By Max Drennan FBDO, Specsavers
A 9-year-old male attended the clinic with his parents. He was wearing a set of Lenticular lenses in a pair of spectacles made in Korea, their home country. The frame and lens selection looked good. The reason for his visit was for a follow-up check.
R: +13.50 / -0.75 X 30
New prescribed Rx:
R: +12.75 / -0.75 X 32
L: +13.00 / -0.25 X 125
New spectacles were recommended as the over-correction in the right eye was holding back the visual acuity. The patient’s parents were keen to take the Rx so that they could fulfil it the next time they went home to Korea.
When making an adjustment to the frame, it was noted that the patient had an odd posture, with his head held up well beyond what would be considered normal. This posture was most noted at the neck but did start at the base of the spine. When the patient was asked if this was causing any discomfort, he responded that he was in pain almost all the time. When asked why he took on this posture, he replied, “So I can see.”
This information and his response came as a shock to the parents as he had never mentioned his pain / discomfort before. Upon checking the original spectacles, it was discovered no heights had been allowed for. This oversight was producing around 12 D of base down prism in both eyes. To neutralise this, the patient was placing himself in a head-up position to look through the optical centre of the lens.
Unfortunately, the parents opted not to order new glasses, however if a dispensing solution were to be provided, factors to be taken into account would include adjusted PDs to allow for the patient’s growth, and correct heights with a frame of the same depth as the 42mm ‘bowl’ to help reduce vertical edge thickness. It is important to remember with any measurements that they must be done on a fitted frame. Also, due to the nature of the script, BVD and its effect on the script would need to be allowed for and adjusted as needed.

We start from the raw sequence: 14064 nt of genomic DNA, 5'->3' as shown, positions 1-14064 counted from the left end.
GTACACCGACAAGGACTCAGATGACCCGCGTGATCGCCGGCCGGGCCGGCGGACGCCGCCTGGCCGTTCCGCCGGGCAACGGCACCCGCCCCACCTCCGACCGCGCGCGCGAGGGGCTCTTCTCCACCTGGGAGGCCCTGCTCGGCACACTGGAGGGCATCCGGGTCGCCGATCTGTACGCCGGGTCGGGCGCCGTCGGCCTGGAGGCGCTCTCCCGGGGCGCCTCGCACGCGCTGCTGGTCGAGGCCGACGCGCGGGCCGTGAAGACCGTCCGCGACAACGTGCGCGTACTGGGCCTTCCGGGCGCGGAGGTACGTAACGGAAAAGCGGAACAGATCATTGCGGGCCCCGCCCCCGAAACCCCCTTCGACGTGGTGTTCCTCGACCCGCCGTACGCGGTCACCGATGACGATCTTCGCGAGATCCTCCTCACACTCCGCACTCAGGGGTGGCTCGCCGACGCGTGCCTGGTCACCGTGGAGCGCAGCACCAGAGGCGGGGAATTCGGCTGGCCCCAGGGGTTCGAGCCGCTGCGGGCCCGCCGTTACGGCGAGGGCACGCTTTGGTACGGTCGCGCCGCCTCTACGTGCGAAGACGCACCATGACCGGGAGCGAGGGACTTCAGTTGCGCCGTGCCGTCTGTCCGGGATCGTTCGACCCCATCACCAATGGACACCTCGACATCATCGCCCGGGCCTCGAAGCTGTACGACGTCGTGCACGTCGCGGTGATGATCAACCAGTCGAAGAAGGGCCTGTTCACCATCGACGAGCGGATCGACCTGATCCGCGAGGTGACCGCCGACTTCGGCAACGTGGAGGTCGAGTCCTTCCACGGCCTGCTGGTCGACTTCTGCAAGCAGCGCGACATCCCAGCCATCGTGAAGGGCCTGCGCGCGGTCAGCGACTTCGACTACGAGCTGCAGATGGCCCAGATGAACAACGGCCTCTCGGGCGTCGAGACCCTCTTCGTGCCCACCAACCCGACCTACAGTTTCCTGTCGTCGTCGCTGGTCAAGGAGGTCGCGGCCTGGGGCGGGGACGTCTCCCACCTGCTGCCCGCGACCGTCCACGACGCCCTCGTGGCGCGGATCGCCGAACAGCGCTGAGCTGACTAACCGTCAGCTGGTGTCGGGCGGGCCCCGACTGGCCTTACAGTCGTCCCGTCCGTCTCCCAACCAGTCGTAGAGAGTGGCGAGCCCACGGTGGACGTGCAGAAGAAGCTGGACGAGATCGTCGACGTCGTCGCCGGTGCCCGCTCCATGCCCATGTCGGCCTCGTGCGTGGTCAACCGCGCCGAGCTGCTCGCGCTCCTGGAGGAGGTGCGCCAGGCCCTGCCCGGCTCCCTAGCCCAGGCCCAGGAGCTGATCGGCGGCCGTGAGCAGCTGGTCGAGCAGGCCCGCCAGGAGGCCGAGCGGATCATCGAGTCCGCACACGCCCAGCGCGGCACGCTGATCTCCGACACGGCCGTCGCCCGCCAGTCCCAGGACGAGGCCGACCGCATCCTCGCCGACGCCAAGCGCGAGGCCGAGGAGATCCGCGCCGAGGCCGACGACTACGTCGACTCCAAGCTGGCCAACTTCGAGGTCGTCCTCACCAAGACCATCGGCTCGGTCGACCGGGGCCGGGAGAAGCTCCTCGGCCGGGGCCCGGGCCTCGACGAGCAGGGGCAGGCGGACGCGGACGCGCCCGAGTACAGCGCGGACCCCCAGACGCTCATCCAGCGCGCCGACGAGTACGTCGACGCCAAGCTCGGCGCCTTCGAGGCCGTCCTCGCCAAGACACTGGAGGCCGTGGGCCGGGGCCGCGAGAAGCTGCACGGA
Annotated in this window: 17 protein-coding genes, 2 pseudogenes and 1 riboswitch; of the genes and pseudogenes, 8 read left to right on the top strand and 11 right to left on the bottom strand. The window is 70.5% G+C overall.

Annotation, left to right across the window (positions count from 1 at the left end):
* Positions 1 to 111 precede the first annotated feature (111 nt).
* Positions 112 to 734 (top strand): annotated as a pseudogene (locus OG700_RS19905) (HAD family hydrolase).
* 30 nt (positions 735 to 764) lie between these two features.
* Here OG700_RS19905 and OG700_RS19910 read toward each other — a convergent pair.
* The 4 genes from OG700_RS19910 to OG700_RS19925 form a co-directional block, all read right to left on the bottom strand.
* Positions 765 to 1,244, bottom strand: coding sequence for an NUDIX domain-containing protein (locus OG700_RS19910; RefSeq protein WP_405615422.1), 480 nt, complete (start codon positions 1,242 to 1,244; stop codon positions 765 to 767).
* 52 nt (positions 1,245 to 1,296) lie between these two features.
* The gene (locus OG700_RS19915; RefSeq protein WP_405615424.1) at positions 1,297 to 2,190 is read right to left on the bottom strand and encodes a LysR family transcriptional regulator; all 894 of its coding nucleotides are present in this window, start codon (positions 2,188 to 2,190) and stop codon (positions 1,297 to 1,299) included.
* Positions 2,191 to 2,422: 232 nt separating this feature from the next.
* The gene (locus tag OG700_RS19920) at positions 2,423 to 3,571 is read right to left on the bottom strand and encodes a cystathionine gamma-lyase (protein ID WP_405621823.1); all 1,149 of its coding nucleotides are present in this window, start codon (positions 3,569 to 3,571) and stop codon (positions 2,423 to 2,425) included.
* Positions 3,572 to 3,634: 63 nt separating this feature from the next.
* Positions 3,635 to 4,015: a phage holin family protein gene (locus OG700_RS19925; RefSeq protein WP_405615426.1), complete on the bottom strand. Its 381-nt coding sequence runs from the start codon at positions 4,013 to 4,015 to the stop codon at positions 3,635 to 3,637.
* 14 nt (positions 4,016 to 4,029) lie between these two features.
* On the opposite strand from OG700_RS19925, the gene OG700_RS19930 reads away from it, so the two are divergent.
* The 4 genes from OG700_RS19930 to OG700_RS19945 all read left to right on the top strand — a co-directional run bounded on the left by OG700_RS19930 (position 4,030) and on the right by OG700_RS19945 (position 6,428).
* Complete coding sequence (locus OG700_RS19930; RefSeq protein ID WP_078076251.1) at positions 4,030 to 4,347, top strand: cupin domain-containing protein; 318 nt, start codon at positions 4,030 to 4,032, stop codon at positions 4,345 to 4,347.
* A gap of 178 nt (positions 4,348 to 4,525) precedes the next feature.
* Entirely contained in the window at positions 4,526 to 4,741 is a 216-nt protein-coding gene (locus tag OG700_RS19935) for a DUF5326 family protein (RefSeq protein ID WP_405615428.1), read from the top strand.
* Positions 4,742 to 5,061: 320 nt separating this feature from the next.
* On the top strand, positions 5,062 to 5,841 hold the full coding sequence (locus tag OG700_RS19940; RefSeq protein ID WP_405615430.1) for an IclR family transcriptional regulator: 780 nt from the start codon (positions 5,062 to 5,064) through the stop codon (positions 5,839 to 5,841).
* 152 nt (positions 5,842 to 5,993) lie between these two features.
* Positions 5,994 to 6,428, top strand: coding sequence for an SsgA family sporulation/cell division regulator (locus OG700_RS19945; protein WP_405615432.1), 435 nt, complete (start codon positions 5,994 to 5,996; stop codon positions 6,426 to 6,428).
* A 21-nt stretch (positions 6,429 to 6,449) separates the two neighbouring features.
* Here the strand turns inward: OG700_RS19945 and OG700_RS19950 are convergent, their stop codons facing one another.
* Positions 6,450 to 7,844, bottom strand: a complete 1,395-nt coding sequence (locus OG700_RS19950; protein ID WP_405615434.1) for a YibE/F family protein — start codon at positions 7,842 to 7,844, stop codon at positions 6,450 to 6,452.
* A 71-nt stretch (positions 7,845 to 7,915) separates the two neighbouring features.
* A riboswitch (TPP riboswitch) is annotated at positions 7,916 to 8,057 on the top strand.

In everyday practice life, we look at taking heights for bifocals, occupations, progressives, etc. If the heights prescribed are inaccurate, the patient will call back with “I cannot read as I should” or similar.
Heights in single vision prescriptions can often be overlooked, and the negative impact of not taking them can result in the patient needing to compensate for poor dispensing practice. These errors are thought of “as normal” but are, in fact, preventable with some time and care.
Taking care in all aspects of the dispense, including frame selection and use of the VDTM, is vital to ensuring a positive outcome for the patient. A poor fitting can undermine all of these steps and best practice, so it is important to take your time to do it once and do it well.
If the script is sensitive to fit, the patient should be reminded that a refit can be arranged free of charge at any Specsavers store for the life of the spectacles.
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